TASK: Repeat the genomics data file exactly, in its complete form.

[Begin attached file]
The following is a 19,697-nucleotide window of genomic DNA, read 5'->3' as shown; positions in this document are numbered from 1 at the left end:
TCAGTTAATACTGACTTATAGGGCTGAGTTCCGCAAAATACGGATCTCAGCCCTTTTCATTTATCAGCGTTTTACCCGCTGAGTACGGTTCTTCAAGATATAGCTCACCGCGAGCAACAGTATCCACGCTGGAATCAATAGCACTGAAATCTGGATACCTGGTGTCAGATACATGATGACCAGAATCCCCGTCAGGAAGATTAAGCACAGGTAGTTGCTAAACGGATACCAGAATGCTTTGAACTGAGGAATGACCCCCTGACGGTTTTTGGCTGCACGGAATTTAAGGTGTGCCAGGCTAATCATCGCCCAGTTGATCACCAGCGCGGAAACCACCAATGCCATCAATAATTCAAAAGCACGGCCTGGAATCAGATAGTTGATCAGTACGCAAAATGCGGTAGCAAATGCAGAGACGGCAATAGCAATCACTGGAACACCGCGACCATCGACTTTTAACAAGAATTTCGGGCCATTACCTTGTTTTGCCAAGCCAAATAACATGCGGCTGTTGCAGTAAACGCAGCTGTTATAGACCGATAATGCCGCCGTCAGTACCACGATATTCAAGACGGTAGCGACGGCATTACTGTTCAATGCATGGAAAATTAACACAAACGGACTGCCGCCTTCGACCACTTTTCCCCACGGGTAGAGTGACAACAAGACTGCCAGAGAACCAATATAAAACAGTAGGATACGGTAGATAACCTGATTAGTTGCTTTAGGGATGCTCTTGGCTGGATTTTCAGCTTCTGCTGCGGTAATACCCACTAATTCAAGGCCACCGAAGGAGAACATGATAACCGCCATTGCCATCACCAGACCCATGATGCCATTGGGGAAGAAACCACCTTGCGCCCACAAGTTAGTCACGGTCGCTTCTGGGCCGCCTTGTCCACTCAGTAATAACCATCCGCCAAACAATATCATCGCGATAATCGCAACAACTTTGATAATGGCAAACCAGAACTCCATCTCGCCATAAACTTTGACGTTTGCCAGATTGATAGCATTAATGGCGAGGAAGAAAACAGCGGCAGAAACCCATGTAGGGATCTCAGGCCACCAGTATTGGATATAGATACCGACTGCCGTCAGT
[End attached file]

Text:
The following is a 19,697-nucleotide window of genomic DNA, read 5'->3' as shown; positions in this document are numbered from 1 at the left end:
TCAGTTAATACTGACTTATAGGGCTGAGTTCCGCAAAATACGGATCTCAGCCCTTTTCATTTATCAGCGTTTTACCCGCTGAGTACGGTTCTTCAAGATATAGCTCACCGCGAGCAACAGTATCCACGCTGGAATCAATAGCACTGAAATCTGGATACCTGGTGTCAGATACATGATGACCAGAATCCCCGTCAGGAAGATTAAGCACAGGTAGTTGCTAAACGGATACCAGAATGCTTTGAACTGAGGAATGACCCCCTGACGGTTTTTGGCTGCACGGAATTTAAGGTGTGCCAGGCTAATCATCGCCCAGTTGATCACCAGCGCGGAAACCACCAATGCCATCAATAATTCAAAAGCACGGCCTGGAATCAGATAGTTGATCAGTACGCAAAATGCGGTAGCAAATGCAGAGACGGCAATAGCAATCACTGGAACACCGCGACCATCGACTTTTAACAAGAATTTCGGGCCATTACCTTGTTTTGCCAAGCCAAATAACATGCGGCTGTTGCAGTAAACGCAGCTGTTATAGACCGATAATGCCGCCGTCAGTACCACGATATTCAAGACGGTAGCGACGGCATTACTGTTCAATGCATGGAAAATTAACACAAACGGACTGCCGCCTTCGACCACTTTTCCCCACGGGTAGAGTGACAACAAGACTGCCAGAGAACCAATATAAAACAGTAGGATACGGTAGATAACCTGATTAGTTGCTTTAGGGATGCTCTTGGCTGGATTTTCAGCTTCTGCTGCGGTAATACCCACTAATTCAAGGCCACCGAAGGAGAACATGATAACCGCCATTGCCATCACCAGACCCATGATGCCATTGGGGAAGAAACCACCTTGCGCCCACAAGTTAGTCACGGTCGCTTCTGGGCCGCCTTGTCCACTCAGTAATAACCATCCGCCAAACAATATCATCGCGATAATCGCAACAACTTTGATAATGGCAAACCAGAACTCCATCTCGCCATAAACTTTGACGTTTGCCAGATTGATAGCATTAATGGCGAGGAAGAAAACAGCGGCAGAAACCCATGTAGGGATCTCAGGCCACCAGTATTGGATATAGATACCGACTGCCGTCAGT